It is traditional in Ashkenazi Jewish homes to eat gefilte fish as a first course for Shabbat and most other holidays, including Passover. While it may be heresy, I never was a huge fan of this dish, even when I had it homemade rather than from a jar.
Gefilte literally means “stuffed.” The fish mixture was stuffed back into the skin of the whole fish. It was a great way for thrifty – and often poor – families to enjoy this delicacy. Because the fish was mixed with other inexpensive ingredients like onions and eggs, a little bit of fish could feed an entire family.
It later became popular to make the equivalent of individual fish quenelles. So although the fish was no longer stuffed, the name stuck.
For several years now, I have made Egyptian Fish Balls in a savory tomato sauce. This year, however, I am making both! The Sephardic fish balls for the first Seder and the gefilte fish loaf for the second Seder. My recipe comes from two wonderful cookbooks: The Gefilte Manifesto by Jeffrey Yoskowitz and Liz Alpern and The New Jewish Holiday Cookbook by Gloria Kaufer Greene.
As long as you start out with good quality, fresh fish, you can’t go wrong with either of these recipes. If you didn’t see this in time for the Seder, remember that there will always be Shabbat!
Yield: One 8 x 4-inch loaf (About 8 slices)
1 smallish onion, coarsely chopped
1 medium carrot
1 pound (net) whitefish fillet, skin and large bones removed [Any light-colored fish such as cod, pike, carp or haddock can be used.]
1 Tablespoon vegetable or grapeseed oil
1 large egg
About 3 Tablespoons, coarsely chopped fresh watercress or baby spinach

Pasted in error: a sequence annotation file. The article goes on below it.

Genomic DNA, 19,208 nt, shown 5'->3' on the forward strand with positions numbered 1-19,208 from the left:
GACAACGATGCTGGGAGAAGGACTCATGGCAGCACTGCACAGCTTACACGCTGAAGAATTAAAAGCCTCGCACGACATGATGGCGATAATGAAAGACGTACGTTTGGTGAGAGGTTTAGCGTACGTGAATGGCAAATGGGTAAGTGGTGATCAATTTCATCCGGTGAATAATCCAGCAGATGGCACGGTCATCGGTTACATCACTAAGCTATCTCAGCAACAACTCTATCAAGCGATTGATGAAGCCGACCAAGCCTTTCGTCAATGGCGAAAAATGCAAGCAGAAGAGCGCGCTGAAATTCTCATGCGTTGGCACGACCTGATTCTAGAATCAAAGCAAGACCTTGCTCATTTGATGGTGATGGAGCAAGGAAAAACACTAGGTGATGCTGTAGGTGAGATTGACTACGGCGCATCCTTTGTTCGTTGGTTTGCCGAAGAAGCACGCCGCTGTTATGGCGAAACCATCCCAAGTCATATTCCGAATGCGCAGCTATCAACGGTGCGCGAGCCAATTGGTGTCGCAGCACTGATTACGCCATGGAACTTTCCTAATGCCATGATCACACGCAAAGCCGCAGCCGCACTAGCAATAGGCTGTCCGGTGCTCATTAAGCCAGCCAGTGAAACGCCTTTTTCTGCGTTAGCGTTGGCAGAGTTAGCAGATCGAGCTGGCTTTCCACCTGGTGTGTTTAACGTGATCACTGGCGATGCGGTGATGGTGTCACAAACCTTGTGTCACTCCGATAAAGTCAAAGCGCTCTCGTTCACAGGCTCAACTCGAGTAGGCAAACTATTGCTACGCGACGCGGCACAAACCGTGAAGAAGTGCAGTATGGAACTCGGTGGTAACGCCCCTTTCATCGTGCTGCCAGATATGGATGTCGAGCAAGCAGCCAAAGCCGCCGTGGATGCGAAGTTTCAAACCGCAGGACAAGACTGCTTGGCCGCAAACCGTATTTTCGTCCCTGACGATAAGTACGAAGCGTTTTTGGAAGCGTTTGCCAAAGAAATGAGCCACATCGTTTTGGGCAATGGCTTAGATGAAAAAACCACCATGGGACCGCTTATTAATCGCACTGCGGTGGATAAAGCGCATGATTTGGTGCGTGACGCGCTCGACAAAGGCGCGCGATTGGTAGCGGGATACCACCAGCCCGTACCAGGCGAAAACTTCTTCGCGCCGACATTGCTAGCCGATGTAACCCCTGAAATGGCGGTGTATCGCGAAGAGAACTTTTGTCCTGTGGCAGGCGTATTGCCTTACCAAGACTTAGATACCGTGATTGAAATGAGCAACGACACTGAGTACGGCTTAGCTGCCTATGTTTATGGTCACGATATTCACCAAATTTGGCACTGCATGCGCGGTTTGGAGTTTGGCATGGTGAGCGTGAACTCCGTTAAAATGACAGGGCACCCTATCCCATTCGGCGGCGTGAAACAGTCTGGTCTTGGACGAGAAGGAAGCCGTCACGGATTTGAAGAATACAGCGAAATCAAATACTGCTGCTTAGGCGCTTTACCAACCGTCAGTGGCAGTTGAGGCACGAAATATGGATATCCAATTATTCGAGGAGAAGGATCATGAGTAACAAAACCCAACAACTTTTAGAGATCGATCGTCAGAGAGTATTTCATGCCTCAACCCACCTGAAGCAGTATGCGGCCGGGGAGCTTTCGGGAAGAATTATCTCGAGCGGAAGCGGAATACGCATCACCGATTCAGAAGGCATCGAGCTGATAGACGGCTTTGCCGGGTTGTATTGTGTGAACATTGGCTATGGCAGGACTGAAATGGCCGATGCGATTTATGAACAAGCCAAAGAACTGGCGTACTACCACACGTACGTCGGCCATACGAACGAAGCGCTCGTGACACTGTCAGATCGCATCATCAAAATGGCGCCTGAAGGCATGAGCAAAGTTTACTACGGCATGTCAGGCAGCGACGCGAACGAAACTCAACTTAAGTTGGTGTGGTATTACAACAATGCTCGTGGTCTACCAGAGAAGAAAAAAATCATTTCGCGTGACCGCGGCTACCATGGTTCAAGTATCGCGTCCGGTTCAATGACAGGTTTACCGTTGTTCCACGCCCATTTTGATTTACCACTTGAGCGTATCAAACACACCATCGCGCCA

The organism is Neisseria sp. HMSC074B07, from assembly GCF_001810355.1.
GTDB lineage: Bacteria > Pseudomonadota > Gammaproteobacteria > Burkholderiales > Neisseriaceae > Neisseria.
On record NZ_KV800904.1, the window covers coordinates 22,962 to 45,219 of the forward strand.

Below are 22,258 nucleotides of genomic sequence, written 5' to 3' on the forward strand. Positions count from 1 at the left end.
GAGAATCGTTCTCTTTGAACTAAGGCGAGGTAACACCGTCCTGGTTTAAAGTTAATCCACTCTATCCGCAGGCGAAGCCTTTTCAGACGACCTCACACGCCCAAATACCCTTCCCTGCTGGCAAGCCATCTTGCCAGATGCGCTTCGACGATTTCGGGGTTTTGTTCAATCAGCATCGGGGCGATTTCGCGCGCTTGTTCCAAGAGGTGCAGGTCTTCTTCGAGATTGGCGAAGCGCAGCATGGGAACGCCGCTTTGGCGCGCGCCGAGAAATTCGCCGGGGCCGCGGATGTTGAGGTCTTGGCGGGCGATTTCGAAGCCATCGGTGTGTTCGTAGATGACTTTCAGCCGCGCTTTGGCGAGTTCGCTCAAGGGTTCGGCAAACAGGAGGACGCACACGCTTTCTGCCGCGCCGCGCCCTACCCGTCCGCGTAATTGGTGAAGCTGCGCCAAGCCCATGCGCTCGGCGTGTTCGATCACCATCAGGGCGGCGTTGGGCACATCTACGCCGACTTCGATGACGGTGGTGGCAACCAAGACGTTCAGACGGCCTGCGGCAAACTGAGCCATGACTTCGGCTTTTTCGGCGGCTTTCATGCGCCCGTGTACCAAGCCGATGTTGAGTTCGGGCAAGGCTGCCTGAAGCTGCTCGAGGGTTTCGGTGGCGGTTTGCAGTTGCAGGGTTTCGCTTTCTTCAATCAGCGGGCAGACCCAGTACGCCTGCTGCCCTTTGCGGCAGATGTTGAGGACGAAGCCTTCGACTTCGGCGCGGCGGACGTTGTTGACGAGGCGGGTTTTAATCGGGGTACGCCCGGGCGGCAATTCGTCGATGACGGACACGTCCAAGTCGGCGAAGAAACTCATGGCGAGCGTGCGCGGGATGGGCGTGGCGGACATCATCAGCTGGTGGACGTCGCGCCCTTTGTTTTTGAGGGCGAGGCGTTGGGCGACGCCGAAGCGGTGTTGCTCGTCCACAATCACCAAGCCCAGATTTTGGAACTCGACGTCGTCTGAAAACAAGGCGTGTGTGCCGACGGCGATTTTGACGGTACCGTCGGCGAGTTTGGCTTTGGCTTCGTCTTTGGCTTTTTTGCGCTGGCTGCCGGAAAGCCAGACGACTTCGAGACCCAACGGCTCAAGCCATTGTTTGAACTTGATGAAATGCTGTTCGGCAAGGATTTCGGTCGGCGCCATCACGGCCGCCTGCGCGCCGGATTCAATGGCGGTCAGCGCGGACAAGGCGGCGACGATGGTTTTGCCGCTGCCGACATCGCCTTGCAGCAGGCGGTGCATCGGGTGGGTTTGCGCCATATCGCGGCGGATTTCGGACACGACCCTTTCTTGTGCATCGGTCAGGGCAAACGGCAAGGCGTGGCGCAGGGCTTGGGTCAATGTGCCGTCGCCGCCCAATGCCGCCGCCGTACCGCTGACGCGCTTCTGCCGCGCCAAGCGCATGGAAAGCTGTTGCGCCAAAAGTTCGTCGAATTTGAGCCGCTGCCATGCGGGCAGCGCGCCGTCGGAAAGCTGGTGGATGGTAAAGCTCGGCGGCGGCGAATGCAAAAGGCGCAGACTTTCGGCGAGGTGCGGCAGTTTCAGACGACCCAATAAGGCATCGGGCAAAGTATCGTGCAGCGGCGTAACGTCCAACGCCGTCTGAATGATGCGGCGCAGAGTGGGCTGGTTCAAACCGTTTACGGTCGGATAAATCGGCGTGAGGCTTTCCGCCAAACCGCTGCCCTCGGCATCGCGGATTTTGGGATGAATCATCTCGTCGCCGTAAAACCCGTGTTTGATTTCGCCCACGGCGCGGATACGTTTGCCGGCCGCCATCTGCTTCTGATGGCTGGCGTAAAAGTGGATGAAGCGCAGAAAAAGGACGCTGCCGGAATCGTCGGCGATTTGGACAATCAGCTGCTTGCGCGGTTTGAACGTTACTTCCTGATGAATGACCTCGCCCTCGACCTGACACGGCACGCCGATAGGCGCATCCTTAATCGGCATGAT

2 Tablespoons coarsely chopped fresh dill
3/4 teaspoons kosher salt
2 Tablespoons water
1/4 cup matza meal
1/4 teaspoon ground white pepper or fresh cracked black pepper
1 Tablespoon granulated cane sugar
1/2 red, orange, yellow or green pepper (or a mix)
1 small carrot, peeled and cut crosswise into thin circles
Heat your oven to 350 degrees F.
Oil an 8 x 4-inch loaf pan. Line the bottom of the pan with a rectangle of waxed paper, cut to fit. Then oil the paper.
Using the pepper strips and the carrot circles, create a simple and attractive design on top of the waxed paper in the prepared pan. The design will be inverted when the loaf is turned out of the pan.
Use a food grinder or a food processor fitted with the steel blade to to chop the fish, onion and carrot until they are finely minced. Add the egg, oil, water, matza meal, watercress or baby spinach, dill, salt and pepper. Process until everything is very well combined.
Gently spoon some of the fish mixture around and over the decorative vegetables in the pan, being careful not to disturb the design. Using the back of a spoon or your hands, press the mixture into place, leaving no air spaces. Then add the remaining fish mixture to the pan, spreading it evenly.
Cover the fish mixture with another rectangle of waxed paper that has been oiled on the side that will touch the fish.
Bake the loaf for about 50 minutes or until firm. Remove the pan from the oven and allow it to rest for 10 minutes. Carefully peel off the waxed paper from the top of the loaf. Then run a knife around the sides of the loaf to loosen it. Invert the loaf onto a serving dish and lift off the pan. If the second piece of waxed paper is still attached to the loaf, carefully peel it off and throw it away.
The loaf can be served warm, at room temperature or chilled. Cut into 1-inch thick slices. Serve with prepared horseradish or wasabi sauce.